The Pelton Wheel was invented by Lester Allan Pelton in the 1870s. It is remarkably efficient when a high water pressure is available and transfers almost all the energy from the water to the wheel.

The early history of this particular 4 h.p. steam engine is unknown. It was built by Brown and May of Wiltshire, England, in the late 1880s according to its plaque. In later years it powered a chaff cutter in the Buckland Valley. It was donated to the museum by the Beveridge family in the 1960s.

Also on display in the grounds of the museum is a bucket formerly used by the dredge. There were over one hundred buckets linked together to form an endless loop and they constantly rotated down under the dredge where they scooped up earth and rocks before passing around a huge roller, rising out of the water up to the dredge where the contents were tipped for processing. Consequently, though the buckets were very substantial and made of cast iron, the steel blade section wore away very quickly.

  The picture shows the large rivets that had to be removed to replace the blade section of each bucket. The blade fits around the higher rim of the bucket and is very worn on this example. Under the rear of the bucket is the bearing which slots between the front lugs of the following bucket (like those either side of the plaque on this bucket) and a huge pivot shaft is inserted right through.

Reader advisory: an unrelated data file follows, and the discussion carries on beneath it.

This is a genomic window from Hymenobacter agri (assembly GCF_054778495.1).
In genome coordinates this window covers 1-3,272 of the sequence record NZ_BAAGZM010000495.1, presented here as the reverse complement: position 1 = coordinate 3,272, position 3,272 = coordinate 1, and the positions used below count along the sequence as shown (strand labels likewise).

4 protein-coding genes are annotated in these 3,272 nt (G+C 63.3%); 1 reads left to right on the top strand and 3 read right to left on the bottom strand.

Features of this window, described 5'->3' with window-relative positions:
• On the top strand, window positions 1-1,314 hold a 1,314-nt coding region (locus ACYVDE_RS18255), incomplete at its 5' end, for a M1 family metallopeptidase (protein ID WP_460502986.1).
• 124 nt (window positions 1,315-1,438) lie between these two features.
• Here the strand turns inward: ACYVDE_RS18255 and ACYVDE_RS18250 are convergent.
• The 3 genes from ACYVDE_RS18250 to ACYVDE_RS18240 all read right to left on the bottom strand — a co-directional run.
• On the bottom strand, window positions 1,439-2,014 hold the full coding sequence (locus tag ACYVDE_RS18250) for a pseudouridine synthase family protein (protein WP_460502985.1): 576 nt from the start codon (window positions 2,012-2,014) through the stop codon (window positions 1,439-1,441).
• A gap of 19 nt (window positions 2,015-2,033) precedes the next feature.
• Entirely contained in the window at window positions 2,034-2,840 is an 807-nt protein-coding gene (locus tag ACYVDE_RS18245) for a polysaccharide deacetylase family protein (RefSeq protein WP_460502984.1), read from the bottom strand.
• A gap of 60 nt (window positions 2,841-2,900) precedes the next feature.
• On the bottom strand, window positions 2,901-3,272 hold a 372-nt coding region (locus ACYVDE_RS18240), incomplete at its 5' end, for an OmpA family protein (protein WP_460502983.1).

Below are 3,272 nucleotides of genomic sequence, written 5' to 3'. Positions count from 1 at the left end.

It must have taken some electric motor to drive this chain of buckets around, and of course the power cable feeding it had to be moved as the dredge moved. The story is that the power bill amounted to £1,000 per month. One web site translates that to about $30,000 today, another to about $70,000; take your pick. As long as you don't have to pay it, who cares?

As I said earlier, Ian Stapleton guided us up to the pool that the dredger used to use to turn around. On the way up and on the way back we were pounced upon by several groups of schoolgirls on some sort of orienteering exercise. Each group needed to photograph (amongst other things) two local people and one must have a beard. Good-natured Ian posed for each group with some of our party though we were not local. Well, who was to know?

  Bearded Ian posing yet again with a group of orienteering schoolgirls and two of our group.  
  Tronoh Lake Dredge Hole, much used by the locals in the summer when the river is low.
Certainly not very inviting when we saw it. It's deep and very cold.
  On the way back from the pool we had to cross a footbridge over the Ovens River and down at the edge of the water was a young school teacher. He was in charge of a teenage group who were carrying rafts upstream until out of sight, then rafting back down. We didn't envy them, we were cold enough without getting wet.  
  Down in this last section the kids seemed to be stuck on the rocks most of the time but seemed to be enjoying themselves.  
  The pride of the Harrietville transport fleet?  

At the end of a very pleasant day Pam declared that it had, without a shadow of doubt, been a BLUE day.